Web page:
A freehand drawing is a drawing in which all the proportions and
lengths are judged by eye and all lines are drawn without the use of
drawing instruments - the only tools being pens/pencils, eraser and
paper. Most of the time, the mind is freer to draw if not disturbed by
mechanical tools.



WHY DO YOU NEED TO DEVELOP YOU FREEHAND DRAWING
SKILLS?
The coordination of hand and eye to produce quick and reasonably
accurate drawings is a valuable aid to visual thinking. The human brain
can generate ideas and images at a very fast rate so rapid freehand
drawings allow us to capture moments of inspiration. Freehand
drawings are essential for crystallizing ideas in the early stages of
design. Through the act of putting ideas down on paper and inspecting
them, designers see new relations and features that suggest ways to
refine and revise their ideas.

Drawing is one of the primary means of communication among designers
and the ability to draw is an essential tool to convey original ideas from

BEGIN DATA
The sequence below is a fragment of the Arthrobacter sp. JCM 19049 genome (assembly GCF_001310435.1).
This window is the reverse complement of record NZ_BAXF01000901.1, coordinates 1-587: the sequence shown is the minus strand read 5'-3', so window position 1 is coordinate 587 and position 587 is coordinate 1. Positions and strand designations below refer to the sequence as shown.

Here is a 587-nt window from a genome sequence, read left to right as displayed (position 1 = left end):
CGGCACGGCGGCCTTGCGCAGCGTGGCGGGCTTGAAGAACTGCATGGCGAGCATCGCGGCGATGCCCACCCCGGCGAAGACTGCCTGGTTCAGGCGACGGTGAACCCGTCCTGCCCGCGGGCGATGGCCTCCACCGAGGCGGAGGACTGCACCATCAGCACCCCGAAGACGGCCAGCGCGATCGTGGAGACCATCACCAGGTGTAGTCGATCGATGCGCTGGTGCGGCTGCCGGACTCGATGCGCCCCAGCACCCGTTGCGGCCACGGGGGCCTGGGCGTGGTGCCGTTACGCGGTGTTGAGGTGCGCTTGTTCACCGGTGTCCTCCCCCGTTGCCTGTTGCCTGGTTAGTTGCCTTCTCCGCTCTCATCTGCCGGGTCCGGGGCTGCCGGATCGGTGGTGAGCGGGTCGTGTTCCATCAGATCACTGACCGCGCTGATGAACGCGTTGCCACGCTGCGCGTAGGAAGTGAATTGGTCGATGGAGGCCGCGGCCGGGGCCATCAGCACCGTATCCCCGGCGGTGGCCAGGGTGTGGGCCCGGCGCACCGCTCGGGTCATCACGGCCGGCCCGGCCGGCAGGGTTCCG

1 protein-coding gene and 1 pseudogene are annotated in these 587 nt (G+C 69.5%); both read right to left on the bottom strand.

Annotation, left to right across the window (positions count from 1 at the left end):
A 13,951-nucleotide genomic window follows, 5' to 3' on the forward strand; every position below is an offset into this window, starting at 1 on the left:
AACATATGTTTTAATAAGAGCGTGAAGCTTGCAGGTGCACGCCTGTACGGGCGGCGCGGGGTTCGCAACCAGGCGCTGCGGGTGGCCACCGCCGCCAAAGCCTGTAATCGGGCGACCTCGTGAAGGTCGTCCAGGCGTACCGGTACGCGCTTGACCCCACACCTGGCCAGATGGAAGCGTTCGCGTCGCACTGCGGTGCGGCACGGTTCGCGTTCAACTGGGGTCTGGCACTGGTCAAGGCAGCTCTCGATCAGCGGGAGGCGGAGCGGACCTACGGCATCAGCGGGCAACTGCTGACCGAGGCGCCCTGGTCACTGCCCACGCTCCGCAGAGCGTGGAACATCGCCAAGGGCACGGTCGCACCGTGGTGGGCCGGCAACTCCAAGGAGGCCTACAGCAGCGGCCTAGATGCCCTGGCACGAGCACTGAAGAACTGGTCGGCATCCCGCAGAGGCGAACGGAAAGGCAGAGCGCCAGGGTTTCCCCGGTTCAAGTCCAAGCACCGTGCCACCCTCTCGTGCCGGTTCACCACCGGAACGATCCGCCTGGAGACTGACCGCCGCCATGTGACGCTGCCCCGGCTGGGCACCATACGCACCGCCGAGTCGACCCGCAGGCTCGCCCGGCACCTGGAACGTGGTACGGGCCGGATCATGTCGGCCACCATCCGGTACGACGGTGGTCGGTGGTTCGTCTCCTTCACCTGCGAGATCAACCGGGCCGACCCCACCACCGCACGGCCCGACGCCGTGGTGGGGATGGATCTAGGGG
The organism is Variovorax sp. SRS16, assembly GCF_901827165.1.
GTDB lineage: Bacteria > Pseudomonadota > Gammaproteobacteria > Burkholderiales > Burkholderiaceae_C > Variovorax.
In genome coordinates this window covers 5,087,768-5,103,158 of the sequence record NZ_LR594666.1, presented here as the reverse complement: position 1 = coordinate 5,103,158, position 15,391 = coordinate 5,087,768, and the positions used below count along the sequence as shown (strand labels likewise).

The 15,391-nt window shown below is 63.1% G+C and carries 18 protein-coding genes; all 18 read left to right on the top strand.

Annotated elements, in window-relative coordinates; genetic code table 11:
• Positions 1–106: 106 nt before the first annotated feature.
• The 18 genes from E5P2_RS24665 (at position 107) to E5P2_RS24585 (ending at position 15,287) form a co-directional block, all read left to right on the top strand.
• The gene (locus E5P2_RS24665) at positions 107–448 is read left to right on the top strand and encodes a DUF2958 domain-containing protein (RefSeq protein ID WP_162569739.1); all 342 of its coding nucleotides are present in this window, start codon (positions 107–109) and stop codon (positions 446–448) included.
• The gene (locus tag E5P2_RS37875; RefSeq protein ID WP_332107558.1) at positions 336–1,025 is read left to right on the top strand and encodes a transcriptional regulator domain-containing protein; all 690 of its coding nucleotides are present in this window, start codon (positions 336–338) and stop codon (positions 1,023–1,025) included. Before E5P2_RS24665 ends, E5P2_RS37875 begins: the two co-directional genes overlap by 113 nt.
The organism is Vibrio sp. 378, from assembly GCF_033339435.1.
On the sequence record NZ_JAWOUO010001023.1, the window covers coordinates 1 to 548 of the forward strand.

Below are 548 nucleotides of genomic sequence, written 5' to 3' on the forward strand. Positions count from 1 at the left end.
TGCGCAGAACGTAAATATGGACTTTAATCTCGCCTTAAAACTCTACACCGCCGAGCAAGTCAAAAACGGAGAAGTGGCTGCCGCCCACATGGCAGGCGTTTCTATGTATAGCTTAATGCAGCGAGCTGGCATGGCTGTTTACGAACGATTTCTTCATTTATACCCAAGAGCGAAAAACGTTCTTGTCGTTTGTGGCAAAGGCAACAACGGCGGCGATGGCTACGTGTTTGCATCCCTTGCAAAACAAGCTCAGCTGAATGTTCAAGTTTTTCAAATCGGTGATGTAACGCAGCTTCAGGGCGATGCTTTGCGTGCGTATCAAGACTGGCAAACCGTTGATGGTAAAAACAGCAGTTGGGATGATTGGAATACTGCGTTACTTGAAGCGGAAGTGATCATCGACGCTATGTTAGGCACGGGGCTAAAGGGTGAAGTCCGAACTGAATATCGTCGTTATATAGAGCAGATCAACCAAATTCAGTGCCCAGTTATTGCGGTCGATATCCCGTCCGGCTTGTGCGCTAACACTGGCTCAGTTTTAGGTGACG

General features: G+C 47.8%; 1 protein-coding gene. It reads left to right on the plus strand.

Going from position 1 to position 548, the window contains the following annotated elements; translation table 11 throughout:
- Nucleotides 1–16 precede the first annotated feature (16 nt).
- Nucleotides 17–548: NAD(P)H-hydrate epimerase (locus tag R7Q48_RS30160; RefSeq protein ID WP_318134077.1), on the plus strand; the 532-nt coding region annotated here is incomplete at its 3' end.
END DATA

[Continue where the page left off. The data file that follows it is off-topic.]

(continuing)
the designer to others. The ability to draw clearly and well is one of the
most useful accomplishments which a designer can possess.

There are three types of freehand drawings:-
        Â· Pictorial
        Â· Orthogonal/Multiview
        Â· Diagrammatic


EXAMPLES
In Theatre Design, freehand drawing is essential for making storyboards, scenery
renderings, props sketches, costume sketches and renderings, etc... Most
designers also use freehand drawing as a way to think.
To see examples of freehand drawing being used in Theatre Design
CLICK HERE

Sometimes, the very best way to see how an artist or designer thinks is
by looking through their sketchbook. Filled with drawings never meant
for public display, these sketches are later used to create a finished
presentation. Here are just a few samples -
Andrew MAYNARD - architect

Robin CAVE - sketches made on trip around the world  

Andy DOLPHIN - artist  

W.B. Gould’s Sketchbook of Fishes
For a time, Hobart’s only artist was a convict, William Buelow Gould (1801â
€“1853).
A porcelain painter from Liverpool, Gould was transported to Van Diemen’s
Land in 1827 for stealing ‘colours’. Gould’s paintings provide a window
onto early life in the colony. His exquisite Sketchbook of Fish, a collection of 35
watercolours featuring fish and shellfish, highlights his outstanding artistic
abilities at that time.

Judith BLACKSHAW - Canning Stock Route Sketchbook


DRAWING FROM DIRECT OBSERVATION
For more information
CLICK HERE  
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